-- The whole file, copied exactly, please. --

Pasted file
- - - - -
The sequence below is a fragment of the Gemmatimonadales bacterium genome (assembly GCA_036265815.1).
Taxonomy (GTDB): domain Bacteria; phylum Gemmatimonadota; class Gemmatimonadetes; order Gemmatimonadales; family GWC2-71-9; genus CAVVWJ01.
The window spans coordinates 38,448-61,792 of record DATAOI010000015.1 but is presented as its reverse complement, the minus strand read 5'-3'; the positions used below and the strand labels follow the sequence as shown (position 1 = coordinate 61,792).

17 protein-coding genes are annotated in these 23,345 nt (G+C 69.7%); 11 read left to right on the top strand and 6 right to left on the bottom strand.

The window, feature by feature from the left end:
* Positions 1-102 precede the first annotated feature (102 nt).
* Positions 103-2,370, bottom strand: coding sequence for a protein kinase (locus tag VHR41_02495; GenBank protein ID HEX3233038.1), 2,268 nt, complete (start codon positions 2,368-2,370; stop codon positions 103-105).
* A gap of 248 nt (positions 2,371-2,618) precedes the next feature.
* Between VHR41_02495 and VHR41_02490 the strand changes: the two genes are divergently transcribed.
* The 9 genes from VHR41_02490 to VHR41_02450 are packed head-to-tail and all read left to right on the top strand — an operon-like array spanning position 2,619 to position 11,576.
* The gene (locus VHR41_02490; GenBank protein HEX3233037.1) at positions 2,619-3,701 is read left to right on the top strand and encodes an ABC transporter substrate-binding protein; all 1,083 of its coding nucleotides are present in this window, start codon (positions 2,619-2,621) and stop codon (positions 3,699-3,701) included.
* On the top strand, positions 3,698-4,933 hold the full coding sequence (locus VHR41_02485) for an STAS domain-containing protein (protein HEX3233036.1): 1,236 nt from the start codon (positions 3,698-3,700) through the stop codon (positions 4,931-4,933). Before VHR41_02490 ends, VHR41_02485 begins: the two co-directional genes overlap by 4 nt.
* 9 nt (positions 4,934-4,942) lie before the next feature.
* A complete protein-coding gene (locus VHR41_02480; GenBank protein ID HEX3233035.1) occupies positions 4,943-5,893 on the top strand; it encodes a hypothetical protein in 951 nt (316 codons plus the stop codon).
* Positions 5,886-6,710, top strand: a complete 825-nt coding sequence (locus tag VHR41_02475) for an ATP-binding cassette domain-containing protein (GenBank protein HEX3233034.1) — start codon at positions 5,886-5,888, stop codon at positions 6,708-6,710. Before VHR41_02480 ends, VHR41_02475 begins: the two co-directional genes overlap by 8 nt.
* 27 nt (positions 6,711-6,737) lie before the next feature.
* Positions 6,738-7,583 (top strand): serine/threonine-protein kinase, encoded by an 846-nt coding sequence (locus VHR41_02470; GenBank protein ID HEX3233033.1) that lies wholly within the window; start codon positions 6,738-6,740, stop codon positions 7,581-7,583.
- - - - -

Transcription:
The sequence below is a fragment of the Gemmatimonadales bacterium genome (assembly GCA_036265815.1).
Taxonomy (GTDB): domain Bacteria; phylum Gemmatimonadota; class Gemmatimonadetes; order Gemmatimonadales; family GWC2-71-9; genus CAVVWJ01.
The window spans coordinates 38,448-61,792 of record DATAOI010000015.1 but is presented as its reverse complement, the minus strand read 5'-3'; the positions used below and the strand labels follow the sequence as shown (position 1 = coordinate 61,792).

17 protein-coding genes are annotated in these 23,345 nt (G+C 69.7%); 11 read left to right on the top strand and 6 right to left on the bottom strand.

The window, feature by feature from the left end:
* Positions 1-102 precede the first annotated feature (102 nt).
* Positions 103-2,370, bottom strand: coding sequence for a protein kinase (locus tag VHR41_02495; GenBank protein ID HEX3233038.1), 2,268 nt, complete (start codon positions 2,368-2,370; stop codon positions 103-105).
* A gap of 248 nt (positions 2,371-2,618) precedes the next feature.
* Between VHR41_02495 and VHR41_02490 the strand changes: the two genes are divergently transcribed.
* The 9 genes from VHR41_02490 to VHR41_02450 are packed head-to-tail and all read left to right on the top strand — an operon-like array spanning position 2,619 to position 11,576.
* The gene (locus VHR41_02490; GenBank protein HEX3233037.1) at positions 2,619-3,701 is read left to right on the top strand and encodes an ABC transporter substrate-binding protein; all 1,083 of its coding nucleotides are present in this window, start codon (positions 2,619-2,621) and stop codon (positions 3,699-3,701) included.
* On the top strand, positions 3,698-4,933 hold the full coding sequence (locus VHR41_02485) for an STAS domain-containing protein (protein HEX3233036.1): 1,236 nt from the start codon (positions 3,698-3,700) through the stop codon (positions 4,931-4,933). Before VHR41_02490 ends, VHR41_02485 begins: the two co-directional genes overlap by 4 nt.
* 9 nt (positions 4,934-4,942) lie before the next feature.
* A complete protein-coding gene (locus VHR41_02480; GenBank protein ID HEX3233035.1) occupies positions 4,943-5,893 on the top strand; it encodes a hypothetical protein in 951 nt (316 codons plus the stop codon).
* Positions 5,886-6,710, top strand: a complete 825-nt coding sequence (locus tag VHR41_02475) for an ATP-binding cassette domain-containing protein (GenBank protein HEX3233034.1) — start codon at positions 5,886-5,888, stop codon at positions 6,708-6,710. Before VHR41_02480 ends, VHR41_02475 begins: the two co-directional genes overlap by 8 nt.
* 27 nt (positions 6,711-6,737) lie before the next feature.
* Positions 6,738-7,583 (top strand): serine/threonine-protein kinase, encoded by an 846-nt coding sequence (locus VHR41_02470; GenBank protein ID HEX3233033.1) that lies wholly within the window; start codon positions 6,738-6,740, stop codon positions 7,581-7,583.